Yo versus Yo (I against I)
Exhibition by Hugo Alonso and Jorge Garcia at Gema Llamazares
The Galería Gema Llamazares presents Yo versus Yo [I against I], a double exhibition by Jorge García and Hugo Alonso. The show arises from the proposal of the gallery owners, following their visit to the studio that both artists share in Mala Fama, Madrid.
Jorge and Hugo, who had already collaborated in previous works, accept the challenge with enthusiasm and propose to develop a new project in situ for the gallery, and although their work does not necessarily maintain a visible relationship in conceptual terms, both develop their work within formal approaches and an aesthetic that could be called reduced, where monochrome and certain semantic encryption are a common feature of the work that both have been developing in recent years.
Jorge García’s work has almost always been centred on sculpture and installation, it has also led him and still leads him to consider “the object” in all its dimensions, from the most exaggerated fetishism, to the most interpretative charge, also including the most critical and ironic dimension.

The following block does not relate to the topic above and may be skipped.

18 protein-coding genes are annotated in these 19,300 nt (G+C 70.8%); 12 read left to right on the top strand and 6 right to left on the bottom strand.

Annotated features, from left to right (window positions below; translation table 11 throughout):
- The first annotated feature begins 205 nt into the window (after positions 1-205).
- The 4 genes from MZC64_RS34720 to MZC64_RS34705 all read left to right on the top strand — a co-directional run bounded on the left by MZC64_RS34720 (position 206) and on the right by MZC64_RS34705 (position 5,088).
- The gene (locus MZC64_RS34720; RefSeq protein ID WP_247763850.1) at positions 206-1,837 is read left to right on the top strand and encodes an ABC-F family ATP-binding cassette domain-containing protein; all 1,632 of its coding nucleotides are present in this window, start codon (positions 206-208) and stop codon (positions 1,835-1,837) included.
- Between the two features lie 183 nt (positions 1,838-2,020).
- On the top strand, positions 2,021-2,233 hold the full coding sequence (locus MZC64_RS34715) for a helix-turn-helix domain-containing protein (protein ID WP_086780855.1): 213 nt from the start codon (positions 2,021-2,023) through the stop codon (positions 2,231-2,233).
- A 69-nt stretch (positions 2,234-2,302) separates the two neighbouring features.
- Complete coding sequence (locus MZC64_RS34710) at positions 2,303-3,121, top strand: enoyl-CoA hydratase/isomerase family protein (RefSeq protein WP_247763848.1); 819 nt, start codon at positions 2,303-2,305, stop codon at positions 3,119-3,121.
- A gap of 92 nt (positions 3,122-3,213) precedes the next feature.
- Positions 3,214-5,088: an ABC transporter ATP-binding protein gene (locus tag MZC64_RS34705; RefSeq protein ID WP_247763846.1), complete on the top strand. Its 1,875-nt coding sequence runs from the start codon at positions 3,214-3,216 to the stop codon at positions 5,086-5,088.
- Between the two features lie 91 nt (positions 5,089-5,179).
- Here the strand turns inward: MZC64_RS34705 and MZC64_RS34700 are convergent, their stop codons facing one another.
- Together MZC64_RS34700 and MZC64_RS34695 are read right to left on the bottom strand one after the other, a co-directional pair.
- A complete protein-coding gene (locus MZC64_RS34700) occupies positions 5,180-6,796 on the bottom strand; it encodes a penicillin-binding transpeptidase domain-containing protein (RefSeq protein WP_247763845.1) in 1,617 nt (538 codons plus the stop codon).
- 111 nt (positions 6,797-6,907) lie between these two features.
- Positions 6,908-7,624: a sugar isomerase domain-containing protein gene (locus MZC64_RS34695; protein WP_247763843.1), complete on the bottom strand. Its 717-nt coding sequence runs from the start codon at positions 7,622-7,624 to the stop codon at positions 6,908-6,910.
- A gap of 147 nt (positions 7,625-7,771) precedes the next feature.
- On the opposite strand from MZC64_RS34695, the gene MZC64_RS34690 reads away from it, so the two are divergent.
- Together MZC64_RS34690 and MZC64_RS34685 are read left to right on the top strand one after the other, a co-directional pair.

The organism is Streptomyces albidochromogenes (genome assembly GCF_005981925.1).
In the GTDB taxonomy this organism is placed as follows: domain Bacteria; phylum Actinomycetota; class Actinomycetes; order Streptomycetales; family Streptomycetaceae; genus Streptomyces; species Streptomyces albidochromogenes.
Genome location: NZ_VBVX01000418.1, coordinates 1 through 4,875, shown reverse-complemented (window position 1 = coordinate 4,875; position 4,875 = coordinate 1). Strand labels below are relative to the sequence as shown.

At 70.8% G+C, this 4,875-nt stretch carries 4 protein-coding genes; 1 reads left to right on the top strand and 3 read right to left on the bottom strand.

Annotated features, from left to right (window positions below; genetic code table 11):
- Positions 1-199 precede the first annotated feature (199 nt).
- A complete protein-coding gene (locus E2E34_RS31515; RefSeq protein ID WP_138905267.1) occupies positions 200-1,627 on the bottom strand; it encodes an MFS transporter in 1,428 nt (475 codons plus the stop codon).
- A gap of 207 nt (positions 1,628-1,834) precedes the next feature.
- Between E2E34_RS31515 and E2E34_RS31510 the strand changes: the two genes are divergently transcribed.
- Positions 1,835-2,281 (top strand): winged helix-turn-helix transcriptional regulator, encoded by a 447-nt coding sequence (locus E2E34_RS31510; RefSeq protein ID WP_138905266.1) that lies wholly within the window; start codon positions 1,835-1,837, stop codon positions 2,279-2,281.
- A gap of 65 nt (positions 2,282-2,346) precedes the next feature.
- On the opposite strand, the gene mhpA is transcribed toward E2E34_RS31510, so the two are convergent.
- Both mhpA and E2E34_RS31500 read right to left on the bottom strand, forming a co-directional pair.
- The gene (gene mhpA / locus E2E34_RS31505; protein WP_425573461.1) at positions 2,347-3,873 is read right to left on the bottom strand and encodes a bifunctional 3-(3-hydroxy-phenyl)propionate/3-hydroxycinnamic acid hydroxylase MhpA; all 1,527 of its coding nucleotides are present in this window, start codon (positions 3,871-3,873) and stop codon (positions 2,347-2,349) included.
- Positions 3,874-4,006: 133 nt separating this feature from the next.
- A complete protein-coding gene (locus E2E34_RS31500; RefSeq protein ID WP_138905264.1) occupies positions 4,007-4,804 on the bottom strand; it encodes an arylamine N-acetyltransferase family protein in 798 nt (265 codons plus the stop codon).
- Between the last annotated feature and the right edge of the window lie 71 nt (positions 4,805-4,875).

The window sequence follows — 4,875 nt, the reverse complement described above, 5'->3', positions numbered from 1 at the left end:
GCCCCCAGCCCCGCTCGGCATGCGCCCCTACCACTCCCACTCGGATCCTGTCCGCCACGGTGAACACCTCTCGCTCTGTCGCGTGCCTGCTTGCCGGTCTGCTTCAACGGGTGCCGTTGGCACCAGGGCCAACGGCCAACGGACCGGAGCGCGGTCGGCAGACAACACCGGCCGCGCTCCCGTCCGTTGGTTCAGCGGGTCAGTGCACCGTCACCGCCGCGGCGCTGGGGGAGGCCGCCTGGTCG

Currently his proposals explore formally and conceptually new concerns, addressing a multi-level narrative, rather fractal, between the individual, art, social structures and historical context, emphasizing the impact that power structures have on the processes of relationship with oneself and with the environment.
This change or these new conceptual concerns have pushed him to work with a multitude of media and techniques, from sculpture to video, including installations, photographs and prints, adapting the idea, the process and the medium at all times.
Hugo Alonso has worked over the last few years on an open and mutating project in which he explores the relationships between the reality of film and our everyday reality, as well as the possible analogies between the history of painting and film. Film fiction helps him to know himself and the environment in which he lives. Film is his source of visual and conceptual resources. He is interested in the permission he has, given its fictional nature, to address unimaginable themes within the social codes that keep a reality like ours regulated.
Recurrent motifs in the history of painting such as the landscape, the house, the room or the figure usually occupy a main role in his work, as if it were a film shot, which goes from the general to the singular. Each painting, apparently normal, contains some enigma, some unstable element, one or several visual cracks that place an image close to the conventional in a strange terrain, supposedly familiar but really unknown.